Harvard president explains move to online learning

Trump administration rescinds international student policy for online classes in stunning u-turn

Immigration authorities drop rule change following lawsuits from 18 states and several universities

Alex Woodward
New York
Tuesday 14 July 2020 20:58

Donald Trump‘s administration has abandoned its plan to rescind certain visas for foreign college students whose universities would be moving to online-only courses.

Several universities and attorneys general in 18 states as well as Washington DC had sued the administration over the policy, announced earlier this month. Dozens of other universities and tech giants signed court briefs in support.

Under the Immigration and Customs Enforcement (ICE) guidelines, which have been scrapped, for now, foreign students whose courses were moved online amid the coronavirus pandemic would have to leave the country. It instructed students on F-1 and M-1 visas to “depart the country or take other measures, such as transferring to a school with in-person instruction to remain in lawful status”.

The administration reached a settlement on Tuesday, a week after the guidance was issued, that reinstates a March policy allowing foreign students to legally remain in the country while their universities make course adjustments.

Critics condemned the administration’s move as another attempt to railroad anti-immigration policies under the auspices of combatting Covid-19.

Days after ICE had announced the rule change, Harvard University and MIT filed the first of a series of lawsuits urging the administration to drop the plans.

In court filings, the administration argued that “a solely online programme of study provides a nonimmigrant student with enormous flexibility to be present anywhere in the United States for up to an entire academic term, whether that location has been reported to the government, which raises significant national security concerns”.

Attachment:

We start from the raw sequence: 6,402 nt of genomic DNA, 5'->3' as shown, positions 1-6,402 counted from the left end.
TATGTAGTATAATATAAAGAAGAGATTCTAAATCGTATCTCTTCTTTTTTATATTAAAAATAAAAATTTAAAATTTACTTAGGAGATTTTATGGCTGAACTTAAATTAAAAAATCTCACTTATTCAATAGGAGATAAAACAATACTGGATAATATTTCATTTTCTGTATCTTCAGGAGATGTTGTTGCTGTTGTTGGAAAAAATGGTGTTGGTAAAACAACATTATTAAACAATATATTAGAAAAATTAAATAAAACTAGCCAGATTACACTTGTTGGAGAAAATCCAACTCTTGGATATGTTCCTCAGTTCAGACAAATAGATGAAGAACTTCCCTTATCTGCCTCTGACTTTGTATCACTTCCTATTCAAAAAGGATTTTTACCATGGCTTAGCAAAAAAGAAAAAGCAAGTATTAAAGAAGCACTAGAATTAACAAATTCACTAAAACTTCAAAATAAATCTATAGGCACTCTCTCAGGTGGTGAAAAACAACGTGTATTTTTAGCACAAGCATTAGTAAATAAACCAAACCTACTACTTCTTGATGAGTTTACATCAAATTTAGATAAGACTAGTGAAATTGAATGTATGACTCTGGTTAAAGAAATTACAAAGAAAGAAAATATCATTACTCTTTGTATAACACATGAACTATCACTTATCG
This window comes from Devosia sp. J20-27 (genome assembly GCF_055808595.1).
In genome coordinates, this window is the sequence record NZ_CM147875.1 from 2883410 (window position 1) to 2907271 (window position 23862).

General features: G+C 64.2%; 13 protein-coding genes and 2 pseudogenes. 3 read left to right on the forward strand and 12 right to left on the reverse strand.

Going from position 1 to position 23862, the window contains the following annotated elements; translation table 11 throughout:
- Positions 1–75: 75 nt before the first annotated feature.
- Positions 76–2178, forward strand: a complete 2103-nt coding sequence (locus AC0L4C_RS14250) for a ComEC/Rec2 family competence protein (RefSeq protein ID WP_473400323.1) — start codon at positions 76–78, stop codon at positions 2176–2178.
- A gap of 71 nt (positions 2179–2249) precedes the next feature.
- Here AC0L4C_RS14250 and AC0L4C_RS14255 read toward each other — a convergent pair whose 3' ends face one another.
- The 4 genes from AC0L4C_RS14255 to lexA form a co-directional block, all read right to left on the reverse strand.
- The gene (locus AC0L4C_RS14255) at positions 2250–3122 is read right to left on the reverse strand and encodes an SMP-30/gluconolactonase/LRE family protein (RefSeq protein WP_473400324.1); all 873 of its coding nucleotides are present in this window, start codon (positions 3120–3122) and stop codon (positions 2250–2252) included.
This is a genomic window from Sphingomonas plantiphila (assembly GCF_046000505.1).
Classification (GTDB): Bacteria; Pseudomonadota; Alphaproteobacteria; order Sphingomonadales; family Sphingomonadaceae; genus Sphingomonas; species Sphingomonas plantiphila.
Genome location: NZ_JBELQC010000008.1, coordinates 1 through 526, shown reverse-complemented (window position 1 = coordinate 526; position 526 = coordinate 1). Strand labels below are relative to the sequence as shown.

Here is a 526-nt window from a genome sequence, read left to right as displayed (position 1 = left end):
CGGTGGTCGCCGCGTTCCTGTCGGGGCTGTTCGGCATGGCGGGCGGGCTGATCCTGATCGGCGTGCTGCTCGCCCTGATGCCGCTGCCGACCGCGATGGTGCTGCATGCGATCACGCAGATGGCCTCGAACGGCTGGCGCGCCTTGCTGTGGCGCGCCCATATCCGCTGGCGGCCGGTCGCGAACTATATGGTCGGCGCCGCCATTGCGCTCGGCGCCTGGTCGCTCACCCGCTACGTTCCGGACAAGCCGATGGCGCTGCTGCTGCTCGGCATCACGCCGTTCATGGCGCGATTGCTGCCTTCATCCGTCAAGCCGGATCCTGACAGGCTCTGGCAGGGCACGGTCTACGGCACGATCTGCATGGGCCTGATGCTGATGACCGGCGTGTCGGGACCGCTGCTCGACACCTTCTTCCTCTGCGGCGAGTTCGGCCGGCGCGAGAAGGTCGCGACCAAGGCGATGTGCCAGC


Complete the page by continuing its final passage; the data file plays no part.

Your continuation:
Universities in response alleged that their students face ”irreparable injury” under that policy, as well as under the administration’s current immigration orders.

“The government is enforcing the directive at airports and consulates across the world, turning students away because they attend universities that have made the considered decision to offer instruction online this fall,” universities argued.

Within minutes of the hearing’s start, the Department of Homeland Security agreed to walk back its policy.

The ruling in US District Court in Massachusetts will bring some relief to thousands of students who were likely to be impacted by rule changes across the US, where fall semesters are set to begin in within weeks.

International students comprise roughly 5.5 per cent of US university campuses, or roughly 1 million students.

New York Attorney General Letitia James, who also filed a lawsuit on Monday, said the ruling is “welcome news for more than 100,000 international students in New York”.

“It’s time for the president to stop treating immigrants like nothing more than scapegoats and for him to start leading our nation through this national pandemic,” she said.

In a statement celebrating the ruling, the ACLU said that “the administration’s exploitation of the Covid-19 pandemic in pursuit of its anti-immigrant agenda knows no bounds”.

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